The largest UK sportswear retailer has been subjected to a stream of criticism for its’ working conventions, with officials from the Union, Unite, campaigning against a strict culture in the warehouse which has made workers scared to speak out over low pay and conditions for fear of losing their jobs.

A report by the Business, Innovation and Skills (BIS) select committee, which was prompted by a Guardian investigation last year, said Mike Ashley, the billionaire retailer who owns Sports Direct, had used “appalling working practices” and treated his “workers as commodities rather than as human beings”. The report lists a series of policies affecting staff “which fall way below acceptable standards in a modern, civilised economy”.

The BIS committee report led to a scathing Parliamentary Inquiry into the practices of Sports Direct. Initially the businessman refused demands to appear in the House of Commons and answer questions regarding his staff being paid less than the minimum wage, at the firm’s Shirehouse warehouse. Ashley eventually appeared and answered questions at a Westminster hearing last month.

The Inquiry determined Mike Ashley built his success on a business model that treats workers “without dignity or respect”.

MPs condemned the use of a “six strikes and you’re out” policy, which means staff face not being offered any more hours if they commit six infractions. They said: “A strike can be given to a worker if they spend too long in the toilet or chatting, or if they take time off when they are ill or when their children are unwell.”

They cautioned: “The ‘six strikes and you’re out’ policy is used as a punitive measure, which denigrates the workers at Sports Direct and gives the management unreasonable and excessive powers to discipline or dismiss at will.”

They condemned the use of agencies which provide staff to Sports Direct on temporary contracts, so that the business avoids employing people directly.

MPs stated: “Many of the agency workers at the Shirebrook warehouse have been working there for many years… we heard no convincing reason why Sports Direct engaged the workers through agencies on short-term, temporary contracts, other than to reduce costs and pass responsibility.”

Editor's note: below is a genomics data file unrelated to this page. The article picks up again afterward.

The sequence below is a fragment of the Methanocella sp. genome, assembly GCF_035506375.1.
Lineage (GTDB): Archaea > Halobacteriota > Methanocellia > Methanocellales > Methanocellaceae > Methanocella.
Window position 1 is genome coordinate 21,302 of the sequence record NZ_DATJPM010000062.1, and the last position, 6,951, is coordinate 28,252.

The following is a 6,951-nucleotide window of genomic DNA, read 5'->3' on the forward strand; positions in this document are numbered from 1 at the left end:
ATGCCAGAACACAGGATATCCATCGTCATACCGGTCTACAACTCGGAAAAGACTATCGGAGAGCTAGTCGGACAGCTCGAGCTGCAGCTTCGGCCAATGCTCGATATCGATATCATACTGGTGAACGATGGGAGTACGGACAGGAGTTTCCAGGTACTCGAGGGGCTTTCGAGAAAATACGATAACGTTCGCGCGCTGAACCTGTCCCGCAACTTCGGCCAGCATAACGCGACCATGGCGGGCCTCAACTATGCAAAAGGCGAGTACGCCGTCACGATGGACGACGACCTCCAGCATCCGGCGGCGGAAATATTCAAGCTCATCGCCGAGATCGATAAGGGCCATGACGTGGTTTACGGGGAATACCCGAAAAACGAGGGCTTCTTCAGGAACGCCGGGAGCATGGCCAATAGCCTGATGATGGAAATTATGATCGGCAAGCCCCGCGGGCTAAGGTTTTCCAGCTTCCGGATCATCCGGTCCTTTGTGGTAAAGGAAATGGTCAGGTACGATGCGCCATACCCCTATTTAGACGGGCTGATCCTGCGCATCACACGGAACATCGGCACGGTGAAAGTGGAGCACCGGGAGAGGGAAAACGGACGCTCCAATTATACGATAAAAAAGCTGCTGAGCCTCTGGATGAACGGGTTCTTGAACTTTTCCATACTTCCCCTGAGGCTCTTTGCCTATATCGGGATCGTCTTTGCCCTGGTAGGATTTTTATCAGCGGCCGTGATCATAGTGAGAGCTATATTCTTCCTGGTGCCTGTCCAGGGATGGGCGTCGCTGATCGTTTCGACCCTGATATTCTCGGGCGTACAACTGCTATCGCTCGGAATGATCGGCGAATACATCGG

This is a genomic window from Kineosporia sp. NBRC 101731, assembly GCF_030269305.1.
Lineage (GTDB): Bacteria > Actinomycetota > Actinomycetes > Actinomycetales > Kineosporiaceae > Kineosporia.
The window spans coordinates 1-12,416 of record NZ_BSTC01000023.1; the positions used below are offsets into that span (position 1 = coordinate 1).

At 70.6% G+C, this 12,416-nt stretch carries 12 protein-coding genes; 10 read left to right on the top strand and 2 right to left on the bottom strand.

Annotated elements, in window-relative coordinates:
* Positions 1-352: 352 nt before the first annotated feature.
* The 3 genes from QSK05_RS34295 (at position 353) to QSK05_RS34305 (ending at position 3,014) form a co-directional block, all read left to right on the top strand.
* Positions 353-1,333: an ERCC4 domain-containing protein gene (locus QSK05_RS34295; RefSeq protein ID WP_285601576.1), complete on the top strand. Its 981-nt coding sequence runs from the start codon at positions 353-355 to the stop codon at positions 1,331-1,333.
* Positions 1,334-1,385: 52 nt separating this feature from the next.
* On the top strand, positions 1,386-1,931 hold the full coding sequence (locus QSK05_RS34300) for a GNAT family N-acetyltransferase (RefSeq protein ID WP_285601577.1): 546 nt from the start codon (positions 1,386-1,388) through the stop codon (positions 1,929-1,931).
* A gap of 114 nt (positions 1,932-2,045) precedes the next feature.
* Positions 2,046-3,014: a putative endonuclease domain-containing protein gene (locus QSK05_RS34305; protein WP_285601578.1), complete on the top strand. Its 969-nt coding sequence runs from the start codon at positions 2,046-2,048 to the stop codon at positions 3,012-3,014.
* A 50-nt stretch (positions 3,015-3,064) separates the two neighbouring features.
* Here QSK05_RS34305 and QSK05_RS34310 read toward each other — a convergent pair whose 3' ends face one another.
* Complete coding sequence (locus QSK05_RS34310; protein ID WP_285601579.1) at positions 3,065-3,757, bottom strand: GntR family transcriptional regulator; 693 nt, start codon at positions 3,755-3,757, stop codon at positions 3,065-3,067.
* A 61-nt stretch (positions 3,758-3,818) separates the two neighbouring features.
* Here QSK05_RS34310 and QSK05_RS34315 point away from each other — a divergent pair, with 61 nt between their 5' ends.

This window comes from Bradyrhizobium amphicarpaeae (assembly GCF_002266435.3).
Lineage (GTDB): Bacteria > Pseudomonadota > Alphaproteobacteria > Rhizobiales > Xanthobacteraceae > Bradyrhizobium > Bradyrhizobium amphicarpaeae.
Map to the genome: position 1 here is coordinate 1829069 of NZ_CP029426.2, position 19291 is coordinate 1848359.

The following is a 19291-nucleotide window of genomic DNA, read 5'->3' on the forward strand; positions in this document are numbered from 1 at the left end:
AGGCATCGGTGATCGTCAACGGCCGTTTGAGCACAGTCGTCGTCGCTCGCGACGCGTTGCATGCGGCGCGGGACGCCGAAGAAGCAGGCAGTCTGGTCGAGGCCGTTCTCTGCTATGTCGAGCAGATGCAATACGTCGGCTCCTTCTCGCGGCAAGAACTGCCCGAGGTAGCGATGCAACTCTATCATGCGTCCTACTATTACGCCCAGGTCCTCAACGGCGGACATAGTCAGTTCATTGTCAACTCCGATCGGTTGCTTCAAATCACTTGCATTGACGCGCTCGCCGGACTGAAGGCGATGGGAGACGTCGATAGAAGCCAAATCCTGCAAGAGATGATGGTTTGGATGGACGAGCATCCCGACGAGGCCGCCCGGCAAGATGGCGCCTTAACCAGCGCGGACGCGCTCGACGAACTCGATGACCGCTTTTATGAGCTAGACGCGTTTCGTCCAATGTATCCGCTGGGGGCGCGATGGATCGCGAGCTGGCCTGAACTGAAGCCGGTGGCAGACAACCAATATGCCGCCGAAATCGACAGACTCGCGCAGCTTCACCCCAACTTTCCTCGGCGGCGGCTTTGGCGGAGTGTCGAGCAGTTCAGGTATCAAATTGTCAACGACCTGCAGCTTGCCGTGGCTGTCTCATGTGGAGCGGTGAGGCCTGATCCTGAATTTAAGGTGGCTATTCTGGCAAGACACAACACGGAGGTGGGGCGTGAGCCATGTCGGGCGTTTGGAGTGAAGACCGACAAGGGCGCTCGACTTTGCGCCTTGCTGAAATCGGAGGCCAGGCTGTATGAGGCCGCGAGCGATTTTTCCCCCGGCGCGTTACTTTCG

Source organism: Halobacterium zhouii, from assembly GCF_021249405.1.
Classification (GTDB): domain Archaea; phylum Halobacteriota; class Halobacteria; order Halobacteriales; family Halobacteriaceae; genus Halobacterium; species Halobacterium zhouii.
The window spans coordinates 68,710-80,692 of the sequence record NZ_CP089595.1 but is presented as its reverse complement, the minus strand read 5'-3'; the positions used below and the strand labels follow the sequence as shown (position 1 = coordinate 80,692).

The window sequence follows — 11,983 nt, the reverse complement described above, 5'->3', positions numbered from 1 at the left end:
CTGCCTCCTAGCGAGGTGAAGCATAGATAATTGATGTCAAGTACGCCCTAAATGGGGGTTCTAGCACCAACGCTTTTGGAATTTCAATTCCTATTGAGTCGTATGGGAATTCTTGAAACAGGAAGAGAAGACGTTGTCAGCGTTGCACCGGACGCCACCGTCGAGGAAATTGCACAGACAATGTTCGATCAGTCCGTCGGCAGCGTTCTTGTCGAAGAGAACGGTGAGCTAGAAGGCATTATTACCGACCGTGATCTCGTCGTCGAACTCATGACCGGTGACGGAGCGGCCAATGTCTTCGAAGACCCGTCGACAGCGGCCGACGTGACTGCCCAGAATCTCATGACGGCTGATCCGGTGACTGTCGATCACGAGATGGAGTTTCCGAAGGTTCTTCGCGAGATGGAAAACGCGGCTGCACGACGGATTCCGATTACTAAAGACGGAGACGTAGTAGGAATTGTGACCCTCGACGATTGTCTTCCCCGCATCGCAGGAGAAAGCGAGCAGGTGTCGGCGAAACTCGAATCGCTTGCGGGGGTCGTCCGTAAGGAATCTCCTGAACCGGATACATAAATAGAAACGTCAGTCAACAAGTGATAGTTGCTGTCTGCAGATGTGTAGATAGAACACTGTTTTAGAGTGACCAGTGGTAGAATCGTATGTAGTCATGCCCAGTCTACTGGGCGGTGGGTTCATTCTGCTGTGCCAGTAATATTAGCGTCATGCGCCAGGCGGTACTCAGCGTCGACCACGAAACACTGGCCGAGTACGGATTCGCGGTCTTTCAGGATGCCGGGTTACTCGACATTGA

And they highlighted the use of zero hour contracts in Sports Direct shops, which mean staff can be “bullied, pushed around, and summarily sacked with no explanation.”

They noted that Mr Ashley had admitted some staff had been paid less than the minimum wage, because they were forced to wait to be searched as they left the warehouse after their official working hours were over.

They said: “Although Sports Direct is a particularly bad example of a business that exploits its workers in order to maximise its profits, it is unlikely that it is the only organisation that operates in such a way.”

With that in mind, here are your rights that you need to know as an employee with a zero hour contract:

Zero hour contracts are considered inappropriate if they are used as an alternative to proper business planning and should not be used as a permanent arrangement if it is not justifiable. This type of contract does not allow employers to avoid their responsibilities. All staff, regardless of their contract, are entitled to employment rights and should be treated fairly and within the law. For example, the National Minimum Wage should be adhered to, regardless of the number of hours the worker undertakes. They are also entitled to statutory annual leave, rest breaks and protection from discrimination.

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